Apr 5, 2018

Lula ruling: Brazil's ex-president and 2018 frontrunner can be jailed

Lula speaks at a rally earlier this week. Photo: Mauro Pimentel / AFP / Getty Images

After a marathon session, Brazil's Supreme Court rejected a plea from former president Luiz Inacio Lula da Silva to remain free while he appeals his conviction for corruption by a 6-5 margin. That means Lula, who left office in 2011 with sky-high approval ratings and currently leads the polls as a candidate in Brazil's October presidential election, may begin his 12-year sentence in the coming days.

The big picture: Politics in Brazil, the world's fifth most populous country and the ninth largest global economy, have been engulfed by corruption scandals. Lula's successor, Dilma Rousseff, was removed from office in 2016 amid corruption allegations while sitting president Michel Temer has faced similar claims.

What's next:

  • From the FT: "He will still have the right to continue appealing and can remain a pre-candidate in the elections until at least August, when the official candidates will be decided. But if he has not won his appeal by then, he will most likely be struck off the list because of a law that prohibits those with criminal convictions upheld on appeal from running for public office."
  • From the NYT: "His supporters contend that removing the country’s most popular presidential candidate from the ballot would be an affront to democracy. ... Legal experts say that Mr. da Silva could try to fight the electoral court’s ruling if he remained free, but that his imprisonment makes that quest all but impossible."
  • From Bloomberg: "As investors breathe a sigh of relief that recent market-friendly policies are safe for now, none of the centrist, reform-minded candidates are polling beyond single digits. In fact, the most popular hopeful after Lula is Jair Bolsonaro, a former Army captain who says he knows nothing about economics."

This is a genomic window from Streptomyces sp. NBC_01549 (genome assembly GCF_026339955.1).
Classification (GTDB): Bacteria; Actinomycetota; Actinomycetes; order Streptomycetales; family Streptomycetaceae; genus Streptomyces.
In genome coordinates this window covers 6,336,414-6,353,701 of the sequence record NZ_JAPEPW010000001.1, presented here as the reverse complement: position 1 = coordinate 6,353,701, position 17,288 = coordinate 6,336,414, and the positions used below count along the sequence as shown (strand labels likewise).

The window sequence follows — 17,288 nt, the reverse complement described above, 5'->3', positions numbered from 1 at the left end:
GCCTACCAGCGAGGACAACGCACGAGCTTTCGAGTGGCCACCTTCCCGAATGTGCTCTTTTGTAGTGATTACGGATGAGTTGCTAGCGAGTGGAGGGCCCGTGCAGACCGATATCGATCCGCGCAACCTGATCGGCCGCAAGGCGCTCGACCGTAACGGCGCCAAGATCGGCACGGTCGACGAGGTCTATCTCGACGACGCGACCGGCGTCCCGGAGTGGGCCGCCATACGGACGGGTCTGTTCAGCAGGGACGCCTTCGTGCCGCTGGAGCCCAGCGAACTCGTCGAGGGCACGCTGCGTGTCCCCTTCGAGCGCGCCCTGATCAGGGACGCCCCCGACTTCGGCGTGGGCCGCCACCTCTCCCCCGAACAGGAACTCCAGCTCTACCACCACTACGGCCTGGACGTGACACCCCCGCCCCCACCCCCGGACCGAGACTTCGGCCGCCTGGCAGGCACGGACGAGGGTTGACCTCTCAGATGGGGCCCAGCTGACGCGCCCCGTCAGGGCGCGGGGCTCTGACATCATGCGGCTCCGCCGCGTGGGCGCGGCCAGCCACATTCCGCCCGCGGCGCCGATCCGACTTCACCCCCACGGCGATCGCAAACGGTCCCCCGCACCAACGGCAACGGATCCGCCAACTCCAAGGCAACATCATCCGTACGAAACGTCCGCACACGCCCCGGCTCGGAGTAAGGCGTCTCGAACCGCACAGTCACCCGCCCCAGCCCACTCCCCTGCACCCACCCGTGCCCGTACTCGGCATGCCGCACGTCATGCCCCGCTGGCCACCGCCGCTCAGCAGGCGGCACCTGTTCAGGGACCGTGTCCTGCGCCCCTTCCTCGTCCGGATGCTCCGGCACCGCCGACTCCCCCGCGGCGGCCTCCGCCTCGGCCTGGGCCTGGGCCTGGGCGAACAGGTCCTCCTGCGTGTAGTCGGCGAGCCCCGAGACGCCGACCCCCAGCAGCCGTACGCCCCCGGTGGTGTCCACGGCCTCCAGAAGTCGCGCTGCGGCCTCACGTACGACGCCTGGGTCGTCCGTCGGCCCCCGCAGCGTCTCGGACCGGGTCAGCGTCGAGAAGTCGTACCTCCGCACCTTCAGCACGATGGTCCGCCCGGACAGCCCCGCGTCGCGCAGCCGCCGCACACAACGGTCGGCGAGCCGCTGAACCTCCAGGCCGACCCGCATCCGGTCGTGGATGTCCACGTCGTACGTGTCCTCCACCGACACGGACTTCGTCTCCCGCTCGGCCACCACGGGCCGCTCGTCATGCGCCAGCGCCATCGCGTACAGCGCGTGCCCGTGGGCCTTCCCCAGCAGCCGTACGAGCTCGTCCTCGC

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Coronavirus dashboard

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  1. Global: Total confirmed cases as of 7 p.m. ET: 1,094,068 — Total deaths: 58,773 — Total recoveries: 225,519Map.
  2. U.S.: Total confirmed cases as of 6 p.m. ET: 273,880 — Total deaths: 7,077 — Total recoveries: 9,521Map.
  3. Public health latest: The CDC is recommending Americans wear face coverings in public to help stop the spread of the coronavirus.
  4. 2020 latest: Wisconsin's governor called for a last-minute primary election delay. "I think a lot of people cheat with mail-in voting," President Trump said on the 2020 election, as more states hold primaries by mail.
  5. Business updates: America's small business bailout is off to a bad start. The DOT is urging airlines to refund passengers due to canceled or rescheduled flights, but won't take action against airlines that provide vouchers or credits.
  6. Oil latest: The amount of gas American drivers are consuming dropped to levels not seen in more than 25 years, government data shows. Trump is calling on the Energy Department to find more places to store oil.
  7. Tech updates: Twitter will allow ads containing references to the coronavirus under certain use cases.
  8. U.S.S. Theodore Roosevelt: Senators call for independent investigation into firing of Navy captain.
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Government will cover uninsured patients' coronavirus treatment

Azar at Friday's briefing. Photo: Win McNamee/Getty Images

The federal government will cover the costs of coronavirus treatment for the uninsured, Health and Human Services Secretary Alex Azar said at a White House briefing Friday.

How it works: The money will come from a $100 billion pot set aside for the health care industry in the most recent stimulus bill. Providers will be paid the same rates they get for treating Medicare patients, and as a condition of those payments, they won't be allowed to bill patients for care that isn't covered.

More states issue stay-at-home orders as coronavirus crisis escalates

Data: Axios reporting; Map: Danielle Alberti/Axios

Alabama Gov. Kay Ivey issued a stay-at-home order on Friday as the novel coronavirus pandemic persists. The order goes into effect Saturday at 5 p.m. and will remain in place through April 30. Missouri Gov. Mike Parson also issued a statewide social distancing order on Friday.

The big picture: In a matter of weeks, the number of states that issued orders nearly quadrupled, affecting almost 300 million Americans.

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